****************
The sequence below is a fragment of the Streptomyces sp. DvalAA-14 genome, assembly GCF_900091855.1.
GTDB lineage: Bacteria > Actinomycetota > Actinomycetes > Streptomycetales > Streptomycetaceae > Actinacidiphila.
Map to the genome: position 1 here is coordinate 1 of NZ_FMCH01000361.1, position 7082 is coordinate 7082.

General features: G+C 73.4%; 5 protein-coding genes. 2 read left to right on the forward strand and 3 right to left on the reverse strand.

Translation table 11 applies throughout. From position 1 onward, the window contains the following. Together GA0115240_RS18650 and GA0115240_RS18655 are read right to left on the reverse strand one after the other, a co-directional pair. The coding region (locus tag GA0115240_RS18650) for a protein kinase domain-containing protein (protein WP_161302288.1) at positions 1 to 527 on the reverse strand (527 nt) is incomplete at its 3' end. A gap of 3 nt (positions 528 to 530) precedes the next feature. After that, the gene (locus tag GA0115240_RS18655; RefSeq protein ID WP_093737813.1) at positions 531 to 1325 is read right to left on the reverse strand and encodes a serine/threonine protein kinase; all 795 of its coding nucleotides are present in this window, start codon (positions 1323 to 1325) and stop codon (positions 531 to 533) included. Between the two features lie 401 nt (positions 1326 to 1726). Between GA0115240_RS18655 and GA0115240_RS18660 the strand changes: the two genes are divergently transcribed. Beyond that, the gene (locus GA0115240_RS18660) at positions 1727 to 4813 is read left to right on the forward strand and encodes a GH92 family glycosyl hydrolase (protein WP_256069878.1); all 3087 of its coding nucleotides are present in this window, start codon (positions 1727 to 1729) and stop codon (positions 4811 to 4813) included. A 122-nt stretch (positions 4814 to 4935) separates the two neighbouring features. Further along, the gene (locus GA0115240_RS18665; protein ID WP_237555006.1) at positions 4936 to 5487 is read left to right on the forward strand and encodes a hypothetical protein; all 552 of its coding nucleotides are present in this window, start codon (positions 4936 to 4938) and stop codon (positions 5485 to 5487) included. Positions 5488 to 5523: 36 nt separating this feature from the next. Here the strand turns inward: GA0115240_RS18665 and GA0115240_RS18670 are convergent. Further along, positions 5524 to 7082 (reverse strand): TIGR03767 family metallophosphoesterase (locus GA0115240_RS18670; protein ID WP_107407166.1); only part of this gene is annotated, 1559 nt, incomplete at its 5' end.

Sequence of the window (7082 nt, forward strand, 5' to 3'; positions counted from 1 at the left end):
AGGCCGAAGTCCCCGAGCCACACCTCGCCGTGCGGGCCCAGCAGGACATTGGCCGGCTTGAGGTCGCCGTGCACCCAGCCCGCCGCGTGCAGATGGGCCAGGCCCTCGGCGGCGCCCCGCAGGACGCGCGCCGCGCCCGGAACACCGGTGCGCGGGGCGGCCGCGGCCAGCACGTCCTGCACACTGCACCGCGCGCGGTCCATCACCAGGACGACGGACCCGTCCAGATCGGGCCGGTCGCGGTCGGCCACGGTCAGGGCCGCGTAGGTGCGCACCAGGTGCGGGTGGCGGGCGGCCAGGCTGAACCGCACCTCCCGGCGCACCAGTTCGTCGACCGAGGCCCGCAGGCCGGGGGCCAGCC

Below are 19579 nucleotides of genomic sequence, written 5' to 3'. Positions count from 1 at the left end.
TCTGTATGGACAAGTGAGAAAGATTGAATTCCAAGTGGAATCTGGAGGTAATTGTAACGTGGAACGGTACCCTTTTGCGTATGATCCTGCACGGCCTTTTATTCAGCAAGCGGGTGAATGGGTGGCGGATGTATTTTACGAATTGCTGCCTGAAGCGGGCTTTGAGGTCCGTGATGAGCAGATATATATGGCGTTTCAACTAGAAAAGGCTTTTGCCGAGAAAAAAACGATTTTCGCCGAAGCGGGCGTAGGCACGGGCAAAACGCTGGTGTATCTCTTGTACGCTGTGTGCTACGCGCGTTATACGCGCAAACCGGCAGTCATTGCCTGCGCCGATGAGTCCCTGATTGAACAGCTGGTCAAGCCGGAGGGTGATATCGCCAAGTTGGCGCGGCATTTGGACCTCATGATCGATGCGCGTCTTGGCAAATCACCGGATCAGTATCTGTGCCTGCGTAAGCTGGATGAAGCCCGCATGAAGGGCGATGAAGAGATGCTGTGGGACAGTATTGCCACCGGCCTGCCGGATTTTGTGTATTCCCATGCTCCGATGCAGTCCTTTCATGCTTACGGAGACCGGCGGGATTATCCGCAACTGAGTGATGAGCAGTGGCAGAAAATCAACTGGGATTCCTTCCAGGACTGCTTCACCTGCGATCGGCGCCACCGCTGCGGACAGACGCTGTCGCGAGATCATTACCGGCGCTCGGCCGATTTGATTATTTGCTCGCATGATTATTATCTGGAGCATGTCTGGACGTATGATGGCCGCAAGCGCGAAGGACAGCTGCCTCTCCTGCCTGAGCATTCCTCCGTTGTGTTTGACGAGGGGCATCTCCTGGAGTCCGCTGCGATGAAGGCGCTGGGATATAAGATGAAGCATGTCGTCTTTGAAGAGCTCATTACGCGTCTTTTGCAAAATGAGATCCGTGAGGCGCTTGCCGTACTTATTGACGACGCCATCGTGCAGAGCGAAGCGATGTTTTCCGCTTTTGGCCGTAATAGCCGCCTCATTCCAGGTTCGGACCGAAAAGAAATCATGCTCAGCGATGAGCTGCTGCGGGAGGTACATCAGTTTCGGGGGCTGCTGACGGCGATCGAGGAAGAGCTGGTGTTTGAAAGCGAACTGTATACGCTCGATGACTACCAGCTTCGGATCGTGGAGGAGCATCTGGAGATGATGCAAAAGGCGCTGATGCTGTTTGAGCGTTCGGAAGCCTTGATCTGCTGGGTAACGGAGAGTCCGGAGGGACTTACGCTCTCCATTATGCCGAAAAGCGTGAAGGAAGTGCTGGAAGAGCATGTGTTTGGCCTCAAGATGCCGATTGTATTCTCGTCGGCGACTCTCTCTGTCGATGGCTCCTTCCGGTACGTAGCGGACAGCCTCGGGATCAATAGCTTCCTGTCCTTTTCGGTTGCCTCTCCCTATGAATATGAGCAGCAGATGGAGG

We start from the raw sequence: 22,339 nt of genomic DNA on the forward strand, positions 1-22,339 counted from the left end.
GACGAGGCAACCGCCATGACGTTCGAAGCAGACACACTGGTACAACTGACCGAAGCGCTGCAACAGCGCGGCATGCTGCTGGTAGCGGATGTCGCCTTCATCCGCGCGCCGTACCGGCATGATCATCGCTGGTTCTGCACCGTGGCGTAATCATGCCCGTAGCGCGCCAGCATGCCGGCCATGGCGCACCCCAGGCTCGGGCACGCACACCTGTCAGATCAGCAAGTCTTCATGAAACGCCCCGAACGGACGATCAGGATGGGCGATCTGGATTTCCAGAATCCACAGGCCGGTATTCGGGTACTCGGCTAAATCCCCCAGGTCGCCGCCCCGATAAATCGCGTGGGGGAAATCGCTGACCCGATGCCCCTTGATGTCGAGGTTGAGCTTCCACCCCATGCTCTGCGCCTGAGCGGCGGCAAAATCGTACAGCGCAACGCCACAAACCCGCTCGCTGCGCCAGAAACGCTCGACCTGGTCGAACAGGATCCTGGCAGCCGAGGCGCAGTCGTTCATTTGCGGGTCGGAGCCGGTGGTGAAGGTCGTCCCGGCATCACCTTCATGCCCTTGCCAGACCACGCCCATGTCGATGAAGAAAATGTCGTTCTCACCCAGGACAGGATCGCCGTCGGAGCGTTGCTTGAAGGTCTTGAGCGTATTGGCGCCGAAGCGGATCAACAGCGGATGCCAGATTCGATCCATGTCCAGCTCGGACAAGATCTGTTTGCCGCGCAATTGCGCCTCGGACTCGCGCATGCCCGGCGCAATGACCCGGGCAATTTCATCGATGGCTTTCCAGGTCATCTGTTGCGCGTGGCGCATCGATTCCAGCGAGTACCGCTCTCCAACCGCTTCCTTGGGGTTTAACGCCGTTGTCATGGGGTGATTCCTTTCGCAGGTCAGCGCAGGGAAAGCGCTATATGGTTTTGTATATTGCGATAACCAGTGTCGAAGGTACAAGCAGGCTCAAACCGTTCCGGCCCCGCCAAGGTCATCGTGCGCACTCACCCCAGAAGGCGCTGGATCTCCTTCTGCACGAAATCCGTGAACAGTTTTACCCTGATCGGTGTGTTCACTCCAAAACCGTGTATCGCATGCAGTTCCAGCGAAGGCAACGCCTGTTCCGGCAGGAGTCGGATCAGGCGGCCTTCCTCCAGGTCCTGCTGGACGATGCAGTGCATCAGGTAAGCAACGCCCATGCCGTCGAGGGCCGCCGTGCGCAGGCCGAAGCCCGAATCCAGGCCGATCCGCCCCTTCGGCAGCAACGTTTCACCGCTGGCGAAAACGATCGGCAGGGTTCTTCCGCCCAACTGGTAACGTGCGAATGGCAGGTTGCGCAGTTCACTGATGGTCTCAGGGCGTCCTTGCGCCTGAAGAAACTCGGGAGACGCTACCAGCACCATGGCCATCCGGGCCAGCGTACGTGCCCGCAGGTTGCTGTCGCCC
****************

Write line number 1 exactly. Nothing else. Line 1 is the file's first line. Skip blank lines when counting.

The sequence below is a fragment of the Streptomyces sp. DvalAA-14 genome, assembly GCF_900091855.1.